A handsome single chip 10 watt power amplifier can be built quite easily using the IC TDA2003 and a handful of other passive components. I had built this circuit quite a long time ago, but I still remember the outstanding response it produced with an input music applied to it from a Sony Walkman. The circuit is very straightforward and be constructed even by a newbie.
Before learning how to build your own power amplifier, let’s first discuss the circuit functioning. The circuit description of the unit may be understood by studying the following points:
Input to the IC is received at pin #1 through capacitor C1 and the output is delivered to the loudspeaker connected to its pin #4 through a relatively large value electrolytic capacitor C4.
The IC is able to produce a fairly good response even at high frequencies, but this also means that the connected loudspeaker will be offering proportionate rising impedance to these frequencies and lowering the net efficiency of the amplifier.
An RC network consisting of R3 and C5 has been specifically introduced to rectify the above problem. It compensates for the rising frequencies and cancels out the effect of the speaker’s rising impedance.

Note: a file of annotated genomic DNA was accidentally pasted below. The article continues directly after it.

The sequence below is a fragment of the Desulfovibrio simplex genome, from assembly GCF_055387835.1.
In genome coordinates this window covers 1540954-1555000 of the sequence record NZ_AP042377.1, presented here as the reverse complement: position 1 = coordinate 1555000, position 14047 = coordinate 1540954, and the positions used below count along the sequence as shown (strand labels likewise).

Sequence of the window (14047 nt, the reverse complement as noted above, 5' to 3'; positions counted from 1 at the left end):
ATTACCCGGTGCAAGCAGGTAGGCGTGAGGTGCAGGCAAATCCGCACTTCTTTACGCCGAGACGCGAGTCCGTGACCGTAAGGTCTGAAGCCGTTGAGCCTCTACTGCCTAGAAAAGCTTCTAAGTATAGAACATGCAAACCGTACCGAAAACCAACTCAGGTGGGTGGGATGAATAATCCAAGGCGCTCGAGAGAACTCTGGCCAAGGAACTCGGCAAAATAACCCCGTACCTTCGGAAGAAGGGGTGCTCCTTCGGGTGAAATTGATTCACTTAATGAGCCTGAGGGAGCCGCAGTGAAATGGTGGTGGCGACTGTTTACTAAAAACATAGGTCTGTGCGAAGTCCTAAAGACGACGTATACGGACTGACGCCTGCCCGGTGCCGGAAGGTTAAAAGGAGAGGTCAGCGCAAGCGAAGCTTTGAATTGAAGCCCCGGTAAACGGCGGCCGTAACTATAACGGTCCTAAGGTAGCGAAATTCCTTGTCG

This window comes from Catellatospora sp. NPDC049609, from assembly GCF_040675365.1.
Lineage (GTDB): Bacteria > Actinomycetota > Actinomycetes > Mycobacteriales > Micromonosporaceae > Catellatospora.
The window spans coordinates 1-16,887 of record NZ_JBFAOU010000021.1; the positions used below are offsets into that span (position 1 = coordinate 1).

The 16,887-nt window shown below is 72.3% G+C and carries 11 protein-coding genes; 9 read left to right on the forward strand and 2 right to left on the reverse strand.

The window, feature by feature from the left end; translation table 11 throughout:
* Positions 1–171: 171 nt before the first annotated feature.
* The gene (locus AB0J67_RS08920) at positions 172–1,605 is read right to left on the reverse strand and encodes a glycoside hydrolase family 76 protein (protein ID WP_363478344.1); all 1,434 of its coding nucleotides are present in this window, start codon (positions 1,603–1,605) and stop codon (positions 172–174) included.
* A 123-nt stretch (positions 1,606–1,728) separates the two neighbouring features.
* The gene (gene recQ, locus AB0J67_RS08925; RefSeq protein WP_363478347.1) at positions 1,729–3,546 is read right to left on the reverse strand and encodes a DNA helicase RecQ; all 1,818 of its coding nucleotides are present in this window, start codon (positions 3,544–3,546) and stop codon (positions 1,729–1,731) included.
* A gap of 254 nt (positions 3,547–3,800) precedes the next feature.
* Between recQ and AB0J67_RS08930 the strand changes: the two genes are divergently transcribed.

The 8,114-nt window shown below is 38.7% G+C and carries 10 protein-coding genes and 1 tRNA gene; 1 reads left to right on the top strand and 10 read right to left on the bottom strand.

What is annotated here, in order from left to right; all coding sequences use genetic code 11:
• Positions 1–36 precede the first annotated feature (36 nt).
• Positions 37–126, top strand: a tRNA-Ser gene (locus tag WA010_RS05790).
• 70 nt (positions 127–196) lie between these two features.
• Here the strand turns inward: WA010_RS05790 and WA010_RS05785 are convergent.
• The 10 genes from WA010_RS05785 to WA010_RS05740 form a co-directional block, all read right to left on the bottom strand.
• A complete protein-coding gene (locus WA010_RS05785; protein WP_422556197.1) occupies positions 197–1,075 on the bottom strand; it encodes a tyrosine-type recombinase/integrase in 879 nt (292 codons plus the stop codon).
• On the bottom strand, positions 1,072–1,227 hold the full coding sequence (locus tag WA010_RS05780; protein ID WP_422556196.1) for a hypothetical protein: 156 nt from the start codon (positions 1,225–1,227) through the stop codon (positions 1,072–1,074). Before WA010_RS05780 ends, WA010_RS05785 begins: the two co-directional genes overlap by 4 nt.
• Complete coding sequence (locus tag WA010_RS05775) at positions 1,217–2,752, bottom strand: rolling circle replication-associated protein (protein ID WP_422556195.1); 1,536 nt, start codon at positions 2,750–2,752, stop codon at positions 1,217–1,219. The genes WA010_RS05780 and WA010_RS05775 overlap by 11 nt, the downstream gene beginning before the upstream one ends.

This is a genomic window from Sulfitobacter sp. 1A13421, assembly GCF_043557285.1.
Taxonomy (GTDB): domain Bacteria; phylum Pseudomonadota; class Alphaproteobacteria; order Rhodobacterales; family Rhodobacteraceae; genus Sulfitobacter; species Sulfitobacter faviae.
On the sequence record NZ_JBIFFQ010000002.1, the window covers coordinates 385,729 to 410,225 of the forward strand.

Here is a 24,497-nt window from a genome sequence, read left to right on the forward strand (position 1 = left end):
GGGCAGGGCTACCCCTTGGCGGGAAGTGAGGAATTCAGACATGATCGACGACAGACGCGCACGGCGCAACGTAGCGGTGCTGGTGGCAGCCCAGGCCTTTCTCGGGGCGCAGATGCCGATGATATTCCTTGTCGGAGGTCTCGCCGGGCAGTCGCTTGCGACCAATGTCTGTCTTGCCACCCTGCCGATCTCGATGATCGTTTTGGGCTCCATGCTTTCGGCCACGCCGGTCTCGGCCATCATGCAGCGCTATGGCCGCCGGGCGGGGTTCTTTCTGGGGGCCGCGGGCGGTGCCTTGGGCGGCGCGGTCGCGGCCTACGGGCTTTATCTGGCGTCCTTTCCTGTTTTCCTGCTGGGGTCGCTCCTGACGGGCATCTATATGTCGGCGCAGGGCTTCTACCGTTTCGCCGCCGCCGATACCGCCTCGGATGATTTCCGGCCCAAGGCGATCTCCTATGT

The circuit also incorporates a feedback loop consisting of R1 and R2 that is responsible for defining the overall amplification of the unit. Here it has been set to produce an amplification of about 100 times.
Resistors R4 and capacitor C7 ensures proper stability of the IC at high frequencies by avoiding any clipping effect.
Power to the IC is applied across its pin #5 and #3. The power range is also pretty flexible and allows the amplifier to function optimally even at voltages as low as 3 volts, 18 volts being the maximum tolerable limit. Voltages above this won’t necessarily damage the IC, but the internal circuitry of the IC is so configured that in such conditions the IC will stall and just “refuse" to operate. The robust design of the IC is reinforced by internal short circuit and thermal run away protections.
The IC should be preferably fitted with a heat sink, if it’s intended to be driven continuously at its full capacity i.e. 10 watts. Again, it may be required only to avoid the IC from shutting off due to overheating, and not due to the fear of the IC getting damaged.